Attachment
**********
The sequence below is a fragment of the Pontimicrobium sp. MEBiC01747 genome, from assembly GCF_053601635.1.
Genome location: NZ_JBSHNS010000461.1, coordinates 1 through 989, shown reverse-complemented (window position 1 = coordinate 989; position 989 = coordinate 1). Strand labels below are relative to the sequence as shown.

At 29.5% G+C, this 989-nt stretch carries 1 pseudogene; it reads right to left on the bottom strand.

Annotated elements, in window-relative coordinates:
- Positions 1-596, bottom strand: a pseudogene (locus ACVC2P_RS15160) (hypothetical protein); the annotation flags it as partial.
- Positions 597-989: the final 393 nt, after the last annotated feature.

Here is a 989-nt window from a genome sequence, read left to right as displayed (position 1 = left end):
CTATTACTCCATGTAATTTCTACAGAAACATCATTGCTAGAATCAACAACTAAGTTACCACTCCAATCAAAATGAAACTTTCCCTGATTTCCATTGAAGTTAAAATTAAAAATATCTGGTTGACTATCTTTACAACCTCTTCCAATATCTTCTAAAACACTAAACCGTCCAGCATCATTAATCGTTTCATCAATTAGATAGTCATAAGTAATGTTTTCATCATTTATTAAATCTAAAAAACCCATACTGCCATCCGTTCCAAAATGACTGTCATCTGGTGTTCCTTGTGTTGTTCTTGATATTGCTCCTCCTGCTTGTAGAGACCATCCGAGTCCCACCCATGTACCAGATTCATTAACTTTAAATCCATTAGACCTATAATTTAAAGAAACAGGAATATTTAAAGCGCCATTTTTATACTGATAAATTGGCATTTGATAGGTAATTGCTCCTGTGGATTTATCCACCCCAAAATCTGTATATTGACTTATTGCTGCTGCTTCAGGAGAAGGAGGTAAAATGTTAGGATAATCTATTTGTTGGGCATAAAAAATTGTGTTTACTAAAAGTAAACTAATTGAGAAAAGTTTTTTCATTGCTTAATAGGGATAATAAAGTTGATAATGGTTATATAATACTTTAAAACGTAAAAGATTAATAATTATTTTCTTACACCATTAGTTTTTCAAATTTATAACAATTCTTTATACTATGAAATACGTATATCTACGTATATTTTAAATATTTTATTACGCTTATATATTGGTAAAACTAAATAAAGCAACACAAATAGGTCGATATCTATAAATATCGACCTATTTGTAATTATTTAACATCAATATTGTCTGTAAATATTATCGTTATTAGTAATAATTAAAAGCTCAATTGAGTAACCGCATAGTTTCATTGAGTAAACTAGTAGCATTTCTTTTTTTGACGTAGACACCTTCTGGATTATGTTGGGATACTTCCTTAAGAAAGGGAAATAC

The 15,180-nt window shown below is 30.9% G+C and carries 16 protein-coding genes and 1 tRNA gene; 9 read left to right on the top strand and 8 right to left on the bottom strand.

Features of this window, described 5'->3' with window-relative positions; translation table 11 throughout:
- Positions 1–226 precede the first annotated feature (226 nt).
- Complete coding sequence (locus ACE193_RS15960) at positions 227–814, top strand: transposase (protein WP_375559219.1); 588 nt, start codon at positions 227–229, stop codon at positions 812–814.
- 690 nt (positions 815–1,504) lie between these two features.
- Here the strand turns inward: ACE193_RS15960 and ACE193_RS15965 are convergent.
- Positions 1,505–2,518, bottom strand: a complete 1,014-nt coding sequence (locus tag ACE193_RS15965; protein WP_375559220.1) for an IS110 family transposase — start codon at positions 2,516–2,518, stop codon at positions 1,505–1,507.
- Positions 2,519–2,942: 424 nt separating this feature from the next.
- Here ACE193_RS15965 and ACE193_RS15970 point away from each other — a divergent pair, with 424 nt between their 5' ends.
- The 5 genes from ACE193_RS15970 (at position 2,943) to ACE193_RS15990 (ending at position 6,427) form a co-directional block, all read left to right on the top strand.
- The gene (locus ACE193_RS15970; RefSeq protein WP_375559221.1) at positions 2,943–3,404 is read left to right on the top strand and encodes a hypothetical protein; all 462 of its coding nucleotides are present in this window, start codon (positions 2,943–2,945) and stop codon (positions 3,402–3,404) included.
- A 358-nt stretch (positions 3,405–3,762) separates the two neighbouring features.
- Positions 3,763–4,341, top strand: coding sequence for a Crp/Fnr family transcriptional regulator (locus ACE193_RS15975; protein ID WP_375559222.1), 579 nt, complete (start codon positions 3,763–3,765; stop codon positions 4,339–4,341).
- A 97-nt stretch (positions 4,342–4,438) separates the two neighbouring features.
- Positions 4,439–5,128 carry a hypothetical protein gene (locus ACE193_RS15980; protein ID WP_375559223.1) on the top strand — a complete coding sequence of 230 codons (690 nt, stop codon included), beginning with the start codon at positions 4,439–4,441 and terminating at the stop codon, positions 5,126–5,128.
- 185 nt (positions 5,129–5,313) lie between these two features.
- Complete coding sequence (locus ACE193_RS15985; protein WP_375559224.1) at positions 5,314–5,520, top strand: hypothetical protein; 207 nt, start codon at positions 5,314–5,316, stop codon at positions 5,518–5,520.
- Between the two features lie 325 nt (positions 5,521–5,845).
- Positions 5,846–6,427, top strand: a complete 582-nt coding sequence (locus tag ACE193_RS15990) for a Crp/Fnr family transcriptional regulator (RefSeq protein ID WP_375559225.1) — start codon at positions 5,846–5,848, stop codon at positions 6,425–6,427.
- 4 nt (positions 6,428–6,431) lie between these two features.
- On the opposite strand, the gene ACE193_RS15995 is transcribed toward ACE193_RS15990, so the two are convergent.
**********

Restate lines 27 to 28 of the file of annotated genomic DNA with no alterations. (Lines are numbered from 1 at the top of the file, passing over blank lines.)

- Positions 5,846–6,427, top strand: a complete 582-nt coding sequence (locus tag ACE193_RS15990) for a Crp/Fnr family transcriptional regulator (RefSeq protein ID WP_375559225.1) — start codon at positions 5,846–5,848, stop codon at positions 6,425–6,427.
- 4 nt (positions 6,428–6,431) lie between these two features.